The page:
Dashing through Dubrovnik
Trip Start Oct 24, 2005
331Trip End Ongoing
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We still planned to get the 8:30am bus from Kotor, so were up and packed early, heading out the door of our cute apartment before 8:00am. The bus was a little delayed, but we were on the road before 9:00am, which we assumed would give us plenty of time to "do" Dubrovnik. Our guidebook didn't list any journey times, but a little online research gave us the impression it would take about 2 hours to get there. It may have taken that long -- if only the driver hadn't decided to take a long half-hour break in Herceg Novi, and if the border crossing hadn't taken two hours. All told, it took us more than four hours to get to Dubrovnik.
When we got to the bus station, we were extremely efficient: we split up immediately, one of us withdrew money from the ATM, one of us bought the bus tickets to Mostar, and then we left our bags at the left-luggage counter. At the ticket counter we'd also purchased round-trip, inner-city bus passes; we walked out to the road and found the bus stop where we waited for the bus to take us to the stari grad. A mere 10-15 minutes later, we were disembarking outside the massive walls of the old town.
Dubrovnik's old town is said to be the world's finest, a title that is well-deserved. Two kilometer long and 25 meter high walls surround the old town. The walls, built between the 13th and 16th centuries, contain 16 towers, 2 corner fortifications, and 1 very large fortress. The streets inside the old town are made of beautiful, shiny marble; there are some very wide avenues and also some narrow alleys. Hundreds of shops, restaurants, and bars call the old town home, making it a perfect place for tourists to lounge and relax -- something we no longer had much time to do, unfortunately.
That said, we did need to eat, so we decided to take advantage of the only vegetarian restaurant in any of the cities we'd visited so far. We treated ourselves to Indian food (with tofu!) and red wine before taking on the sights on Dubrovnik. Lunch was wonderful, but gave us our first taste of how expensive Croatia was going to be -- a trend which continued when we got to the entrance for the city walls and paid 70 kuna (about $15) to get in. It may have been a bit pricey for what it was, but it was certainly worth it. The views of the sea and the terracotta-tiled roofs of the buildings in the old town was amazing from the walls. During the Croatian War of Independence (1991-1995), the city was heavily bombed and suffered severe damage. Extensive repairs have been carried out, and now you'd never know that the old town had been hit.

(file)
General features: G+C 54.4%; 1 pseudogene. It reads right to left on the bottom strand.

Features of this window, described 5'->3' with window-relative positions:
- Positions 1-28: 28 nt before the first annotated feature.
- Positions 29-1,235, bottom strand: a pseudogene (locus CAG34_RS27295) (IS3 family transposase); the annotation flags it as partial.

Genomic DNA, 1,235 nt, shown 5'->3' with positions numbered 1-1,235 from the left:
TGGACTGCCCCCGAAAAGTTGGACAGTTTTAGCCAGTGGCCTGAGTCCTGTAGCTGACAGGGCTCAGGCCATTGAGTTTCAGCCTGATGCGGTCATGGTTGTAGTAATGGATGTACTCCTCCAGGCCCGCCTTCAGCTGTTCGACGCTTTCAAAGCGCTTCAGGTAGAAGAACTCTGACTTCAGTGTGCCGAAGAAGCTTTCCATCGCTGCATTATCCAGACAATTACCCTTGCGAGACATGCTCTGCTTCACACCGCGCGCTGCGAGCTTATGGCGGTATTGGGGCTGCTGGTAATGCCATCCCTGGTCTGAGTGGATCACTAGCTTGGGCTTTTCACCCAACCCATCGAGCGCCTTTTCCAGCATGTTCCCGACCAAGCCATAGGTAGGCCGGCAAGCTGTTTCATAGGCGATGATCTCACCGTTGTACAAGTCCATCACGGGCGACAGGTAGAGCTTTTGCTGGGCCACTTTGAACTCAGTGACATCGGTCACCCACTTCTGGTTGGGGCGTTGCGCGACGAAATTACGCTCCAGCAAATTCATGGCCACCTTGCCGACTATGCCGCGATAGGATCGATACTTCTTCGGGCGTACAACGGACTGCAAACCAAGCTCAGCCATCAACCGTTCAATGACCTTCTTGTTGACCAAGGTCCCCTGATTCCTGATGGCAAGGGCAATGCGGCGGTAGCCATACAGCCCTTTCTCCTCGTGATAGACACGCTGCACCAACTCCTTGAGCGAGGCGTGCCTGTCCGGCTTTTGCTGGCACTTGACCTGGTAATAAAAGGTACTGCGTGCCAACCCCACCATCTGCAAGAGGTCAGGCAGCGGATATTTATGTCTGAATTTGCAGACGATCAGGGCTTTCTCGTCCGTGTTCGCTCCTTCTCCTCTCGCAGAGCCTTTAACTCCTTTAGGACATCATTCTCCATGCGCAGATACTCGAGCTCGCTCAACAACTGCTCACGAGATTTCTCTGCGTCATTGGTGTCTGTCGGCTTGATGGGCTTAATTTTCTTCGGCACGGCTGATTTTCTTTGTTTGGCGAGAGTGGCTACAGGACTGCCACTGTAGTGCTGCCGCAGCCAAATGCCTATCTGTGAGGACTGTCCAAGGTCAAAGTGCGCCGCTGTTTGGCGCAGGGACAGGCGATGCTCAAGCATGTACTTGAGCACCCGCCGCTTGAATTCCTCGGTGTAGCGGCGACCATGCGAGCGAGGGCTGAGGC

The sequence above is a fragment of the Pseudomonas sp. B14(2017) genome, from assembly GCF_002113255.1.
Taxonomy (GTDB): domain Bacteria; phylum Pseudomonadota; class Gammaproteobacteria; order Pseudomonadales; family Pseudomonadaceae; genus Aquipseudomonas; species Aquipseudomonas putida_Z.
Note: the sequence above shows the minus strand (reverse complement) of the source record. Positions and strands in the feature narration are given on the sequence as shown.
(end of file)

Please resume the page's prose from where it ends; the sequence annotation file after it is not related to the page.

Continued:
It took us about two hours to walk the walls, leaving us only 30-45 minutes to explore the streets of the old town. We ducked into a few churches and down some side streets, grabbed some gelato, then bid adieu to the old town and made our way back to the bus. We waited so long that we were running extremely late and worried we were going to miss our bus to Mostar. We tried to get a cab, but were told it would cost $15, and we already had return bus tickets. Eventually we got on and were pulling out our hair the whole way -- needlessly, as it turned out, because the bus to Mostar was running an hour late -- which we were told was always the case.
When the bus showed up, I hustled to the top and scored seats right in the front corner. The seats put us in a position to see everything without any obstruction -- something that really paid off as we wound our way along Croatia's stunning coastline and then watched the sun set over the Adriatic. Unlike that morning's experience, the border crossing into Bosnia-Hercegovinia was incredibly quick and just like that we were in our fifth country in 13 days!